Court of Appeal upholds defilement sentences

Judges recommend adjusting sentencing guidelines

The Court of Appeal on Friday dismissed the appeal against sentence by two men who pleaded guilty to defilement of a girl under the age of 16.

The court affirmed the sentence of Randy Michael McLean at five years, four months. It was McLean’s second conviction for defilement and the court agreed with the sentencing judge, Justice Alexander Henderson, that this was a serious aggravating factor.

The other appellant’s sentence of four years, eight months was also upheld. It was his first conviction, but the court agreed with Justice Charles Quin’s sentencing remarks that this offense was aggravated because the defendant had held a position of trust as an assistant coach of a girls sports team.

The difference in age between each man and his victim was also an aggravating factor.

Defilement is carnal knowledge of a girl under 16. Consent is not an issue because the law protects the girl absolutely.

The appeals were argued together on Nov. 4 because they involved the same principles and Crown Counsel Laura Manson responded to both.

Sentencing guidelines

In announcing the court’s decisions, president Sir John Chadwick noted that when the Grand Court issued sentencing guidelines in 2002, the maximum sentence by law for defilement was seven years and the tariff was five years.

In 2005, the maximum was increased to 12 years, but the guideline has not been altered.

“It is, we think, appropriate to consider whether the basic tariff should be adjusted upwards” in light of the maximum sentence now in effect, Justice Chadwick said.

He pointed out that five years was a substantial portion of the seven years that could be imposed in 2002.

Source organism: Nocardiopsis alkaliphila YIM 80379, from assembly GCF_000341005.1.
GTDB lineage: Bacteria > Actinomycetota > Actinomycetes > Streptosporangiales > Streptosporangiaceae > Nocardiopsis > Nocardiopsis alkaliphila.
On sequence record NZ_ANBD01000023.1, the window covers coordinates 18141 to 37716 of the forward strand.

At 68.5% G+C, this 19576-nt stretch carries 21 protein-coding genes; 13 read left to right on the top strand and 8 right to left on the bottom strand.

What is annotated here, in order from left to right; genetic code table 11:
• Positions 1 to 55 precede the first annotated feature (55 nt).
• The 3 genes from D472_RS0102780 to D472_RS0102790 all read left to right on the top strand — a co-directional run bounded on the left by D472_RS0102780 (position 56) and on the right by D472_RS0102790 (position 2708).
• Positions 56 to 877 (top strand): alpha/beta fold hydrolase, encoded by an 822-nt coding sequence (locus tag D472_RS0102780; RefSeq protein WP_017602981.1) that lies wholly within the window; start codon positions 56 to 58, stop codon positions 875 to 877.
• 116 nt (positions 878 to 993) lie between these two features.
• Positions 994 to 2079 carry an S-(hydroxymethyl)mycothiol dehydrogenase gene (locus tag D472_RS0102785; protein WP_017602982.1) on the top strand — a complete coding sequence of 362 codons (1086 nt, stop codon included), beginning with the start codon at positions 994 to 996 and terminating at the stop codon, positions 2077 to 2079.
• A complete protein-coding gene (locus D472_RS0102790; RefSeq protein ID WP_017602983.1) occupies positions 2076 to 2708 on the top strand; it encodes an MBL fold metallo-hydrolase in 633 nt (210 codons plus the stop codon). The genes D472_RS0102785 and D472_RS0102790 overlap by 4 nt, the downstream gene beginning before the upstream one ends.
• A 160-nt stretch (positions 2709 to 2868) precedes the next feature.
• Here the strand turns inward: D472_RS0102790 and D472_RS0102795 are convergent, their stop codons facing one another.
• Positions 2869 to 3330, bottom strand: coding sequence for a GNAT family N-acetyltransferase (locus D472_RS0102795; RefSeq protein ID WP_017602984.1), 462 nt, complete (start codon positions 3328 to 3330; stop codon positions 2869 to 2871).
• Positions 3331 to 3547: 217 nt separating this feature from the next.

In the cases under appeal, attorneys argued that the sentences were manifestly harsh and excessive because the judges had raised their starting point too far above the five-year tariff. However, all parties agreed that the defendants did receive a full one-third discount for their guilty plea.

For McLean, attorney Laurence Aiolfi also argued that the girl’s age was close to 16 at the time the offense occurred, that she had been a willing participant and had told authorities she didn’t think McLean should be punished.

Ms. Manson replied that the younger the girl was, the worse the offense was, but “you don’t get points because she is older.”

She agreed with Justice Bernard Rix, who put her argument another way: “The younger age aggravates the offense, the older age doesn’t mitigate it.”

Justice Chadwick noted that age may very well play a part in any psychological harm caused.

McLean was 30 at the time of this second offense. The girl was 15 years and seven months. Justice Henderson used a starting point of eight years for sentencing.

The sports coach was 30 at the time of his offending, and the girl was 13. By court order, he and the team cannot be named because to do so could identify the girl.

Attorney Fiona Robinson did not argue against Justice Quin’s starting point of seven years, but she submitted that he did not give sufficient reduction for the many mitigating features in the case. These included numerous positive character references, the relationship of genuine affection, and the defendant’s own upbringing that had included sexual abuse between the ages of 9 and 11.

In announcing the court’s decisions on Friday, Justice Chadwick concluded that it could not be said that either Grand Court judge had erred in deciding on a starting point above the guideline of five years because of the serious aggravating factors involved. He said there was no basis on which the appeal court could regard either sentence as manifestly excessive. Justice Rix and Justice Elliott Mottley agreed.

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